1 C.R.S. § 14-10-129(1)(a)(I); see generally C.R.S. § 14-10-129
2 C.R.S. § 14-10-129(2)
3 C.R.S. § 14-10-129(3)
4 C.R.S. § 14-10-129(4)
5 C.R.S. § 14-10-129(5)
What steps do I have to take if I want to relocate?
If according to your current parenting plan, your child lives with you a majority of the time and you want to relocate to a place that would substantially change the geographical ties between the child and the other party, you have to first provide the other party with written notice as soon as possible. The notice must explain:
- your intention to locate;
- the new location where you plan to live;
- the reason for the relocation; and
- a proposed revised parenting time plan.1
Usually, then a hearing would be held where the judge would decide whether or not to allow the relocation based on whether it’s is in the child’s best interests. The judge would consider all relevant factors, including:
- the reasons why you want to relocate with the child;
- the reasons why the opposing party is objecting to the proposed relocation;
- the history and quality of each party’s relationship with the child since any previous parenting time order;
- the educational opportunities for the child at the existing location and at the proposed new location;
- the presence or absence of extended family at the existing location and at the proposed new location;
- any advantages to the child if s/he remains with the party who is the primary caregiver;
- the anticipated impact of the move on the child;
- whether the judge will be able to create a reasonable parenting time schedule if the judge allows the relocation;
- whether a party has committed an act of domestic violence, has engaged in a pattern of domestic violence, has a history of domestic violence, and whether the violence happened before or after the original order was entered;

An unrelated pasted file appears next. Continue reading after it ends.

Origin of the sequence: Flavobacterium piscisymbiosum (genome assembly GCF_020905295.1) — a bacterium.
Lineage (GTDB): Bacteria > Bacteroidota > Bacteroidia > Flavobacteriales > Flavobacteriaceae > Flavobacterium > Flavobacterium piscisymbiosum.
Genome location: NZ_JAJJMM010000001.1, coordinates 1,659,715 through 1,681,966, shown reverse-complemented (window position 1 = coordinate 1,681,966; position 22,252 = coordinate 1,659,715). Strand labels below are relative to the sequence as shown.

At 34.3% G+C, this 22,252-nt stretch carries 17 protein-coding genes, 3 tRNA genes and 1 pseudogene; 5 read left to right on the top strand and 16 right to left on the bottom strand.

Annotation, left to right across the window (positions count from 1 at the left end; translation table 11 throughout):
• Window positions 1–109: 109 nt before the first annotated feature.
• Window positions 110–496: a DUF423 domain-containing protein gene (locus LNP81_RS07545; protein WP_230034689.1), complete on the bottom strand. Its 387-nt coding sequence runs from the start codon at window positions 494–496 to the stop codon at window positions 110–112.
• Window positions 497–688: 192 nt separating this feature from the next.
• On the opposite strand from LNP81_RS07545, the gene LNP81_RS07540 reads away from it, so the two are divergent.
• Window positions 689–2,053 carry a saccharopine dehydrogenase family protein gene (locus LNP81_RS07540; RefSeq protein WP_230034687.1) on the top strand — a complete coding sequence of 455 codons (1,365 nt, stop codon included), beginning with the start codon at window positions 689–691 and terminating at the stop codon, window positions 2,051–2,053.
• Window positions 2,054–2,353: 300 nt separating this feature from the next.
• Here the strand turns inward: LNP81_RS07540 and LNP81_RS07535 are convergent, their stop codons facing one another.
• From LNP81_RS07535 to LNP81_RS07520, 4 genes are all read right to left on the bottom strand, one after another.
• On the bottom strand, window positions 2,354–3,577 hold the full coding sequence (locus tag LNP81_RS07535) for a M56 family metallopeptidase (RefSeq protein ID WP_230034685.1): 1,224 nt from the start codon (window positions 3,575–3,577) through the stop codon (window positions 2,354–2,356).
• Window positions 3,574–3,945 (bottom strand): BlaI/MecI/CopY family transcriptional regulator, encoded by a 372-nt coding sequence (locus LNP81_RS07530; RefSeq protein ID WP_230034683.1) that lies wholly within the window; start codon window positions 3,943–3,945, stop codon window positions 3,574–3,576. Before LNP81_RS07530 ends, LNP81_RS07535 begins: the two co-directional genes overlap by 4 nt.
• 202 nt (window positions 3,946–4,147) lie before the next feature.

- the wishes of the child’s parents as to parenting time;
- the wishes of the child if s/he is mature enough to state his/her preference as to the parenting time schedule;
- the interaction and relationship of the child with his/her parents, siblings, and any other person who may significantly affect the child’s best interests;
- the child’s adjustment to his/her home, school, and community;
- the mental and physical health of all people involved;
- the ability of the parties to encourage the sharing of love, affection, and contact between the child and the other party (except that, if the court determines that a party is acting to protect the child from witnessing domestic violence or from being a victim of child abuse or neglect or domestic violence, the party’s protective actions will not be considered with respect to this factor);
- the past pattern of involvement of the parties with the child, considering the values shown, the time commitment made, etc.;
- how close the parties live to each other as this relates to a practical schedule of parenting time;
- the ability of each party to place the needs of the child ahead of his or her own needs; and
- any other relevant factors bearing on the best interests of the child.2
1 Colo. Rev. Stat. § 14-10-129(1)(a)(II)
2 Colo. Rev. Stat. § 14-10-129(2)(c)
What can I do if the other parent violates the order?